“Full Name Please”

John 21: 1-19

Rev. Tasha Blackburn

May 10, 2020

In this last scripture of the last gospel, we get a conversation that includes someone’s full name. The one who is being called by his full name is Peter and the one doing the calling of the name is Jesus. If you remember how these two met, it was way back in John chapter 1. Peter’s brother Andrew was already hanging out with Jesus when he brought along his brother one day. We read that Andrew introduced them and Jesus immediately said, “Great. I’m going to call you Rock (which is Peter) instead.” And that is what he did from then on. It must have caught on because everyone calls him Peter or Simon Peter from then on. It is Simon Peter’s feet Jesus washes; it is Simon Peter who asks directions as they move from place to place; it is Simon Peter who pulls a sword and wants to fight the guards; Simon Peter, Simon Peter, Simon Peter—that’s what they call him.

But now, here at the end, it is his full name that is used, “Simon, son of John,” Jesus says. How appropriate to have this on Mother’s Day since mothers from the beginning of time know what it is to call a child by their full name. At the very least, hearing his full name, Peter has got to know something is up.

In this moment on the short, there is a lot happening. Peter is being commissioned and Jesus is winding down any final resurrection appearances, forgiveness is being offered and received. But strip away all of that and this is a simple and intimate exchange between two best friends whose relationship has been terribly frayed.

We, of course, remember why it is frayed: it was Peter’s betrayal that divided them and left Jesus to suffer alone. Many of us can relate to this betrayal on one level or another. Here is an example: a friendship story that has it all: love, a disappearance, and breaking and entering.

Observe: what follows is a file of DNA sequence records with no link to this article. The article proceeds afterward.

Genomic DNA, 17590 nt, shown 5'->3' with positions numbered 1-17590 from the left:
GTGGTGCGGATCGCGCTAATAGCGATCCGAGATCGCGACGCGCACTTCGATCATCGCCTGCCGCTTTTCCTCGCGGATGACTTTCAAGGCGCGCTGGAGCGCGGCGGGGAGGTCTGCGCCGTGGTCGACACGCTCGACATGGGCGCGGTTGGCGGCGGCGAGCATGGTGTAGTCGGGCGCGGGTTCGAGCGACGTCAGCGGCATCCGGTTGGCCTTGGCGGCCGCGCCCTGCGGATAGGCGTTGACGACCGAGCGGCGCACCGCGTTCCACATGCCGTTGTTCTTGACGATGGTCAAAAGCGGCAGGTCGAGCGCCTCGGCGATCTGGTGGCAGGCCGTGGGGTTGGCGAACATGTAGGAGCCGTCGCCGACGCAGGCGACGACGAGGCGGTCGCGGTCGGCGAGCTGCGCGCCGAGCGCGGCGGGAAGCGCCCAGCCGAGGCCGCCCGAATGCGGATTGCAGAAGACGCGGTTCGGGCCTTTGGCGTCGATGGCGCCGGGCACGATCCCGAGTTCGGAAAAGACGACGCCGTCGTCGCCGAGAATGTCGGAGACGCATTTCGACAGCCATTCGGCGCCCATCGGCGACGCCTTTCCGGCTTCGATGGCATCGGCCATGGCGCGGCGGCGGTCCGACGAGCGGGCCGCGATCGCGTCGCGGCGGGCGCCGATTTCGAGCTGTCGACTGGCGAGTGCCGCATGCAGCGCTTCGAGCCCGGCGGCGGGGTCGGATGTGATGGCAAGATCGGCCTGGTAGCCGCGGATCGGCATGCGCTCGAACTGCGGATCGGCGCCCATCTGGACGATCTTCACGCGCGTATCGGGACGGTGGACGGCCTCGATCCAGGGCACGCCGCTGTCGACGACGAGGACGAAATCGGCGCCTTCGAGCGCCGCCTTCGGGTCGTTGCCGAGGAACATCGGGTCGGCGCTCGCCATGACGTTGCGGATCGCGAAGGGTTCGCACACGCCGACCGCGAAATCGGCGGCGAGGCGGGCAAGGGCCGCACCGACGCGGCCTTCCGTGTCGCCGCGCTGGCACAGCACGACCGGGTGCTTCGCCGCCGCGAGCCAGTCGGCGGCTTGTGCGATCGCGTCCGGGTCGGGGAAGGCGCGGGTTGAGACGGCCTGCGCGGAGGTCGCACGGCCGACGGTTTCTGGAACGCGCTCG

It was sophomore year of high school and Kelly was my best friend. We did everything together, including pining after boys on the cross country team. One day after school, we plotted how to break into one of their team lockers. Our plan worked and there we were in the empty hallway with the contents of their locker spread all around us. Just about then we heard a noise and, horror of horrors, we looked and saw that the hallway was no longer empty. There in the distance was one of the members of the cross country team! At a distance, he spoke; moving closer, he shouted; then he began to run toward the two of us…or what I thought was the two of us. Looking around I saw that I was alone—Kelly had made a run for it—leaving me high and dry sitting in the evidence of our crime, the geometry textbooks, the team jackets, and Dwight Yokum CDs.

All of us have a similar story, a similar time: when a friend left us high and dry. Or we did the leaving. As betrayed as we may have been, as guilty as we may have felt, that is nothing compared to what has happened between Peter and Jesus. So perhaps Jesus uses Peter’s full name in rebuke. Believe me, I was ready to yell, “Kelly Lynn Malone, I could just kick you!” Maybe that is how we should read, “Simon, son of John…”

Not only is their friendship frayed. It is also fraught. There is such history there and that history carries its own weight. Jesus knows where Peter grew up, he knows his family—has spent the night at his parents’ house even—and knows how that heritage works itself out in Peter’s life. The relationship has weight to carry. It is fraught.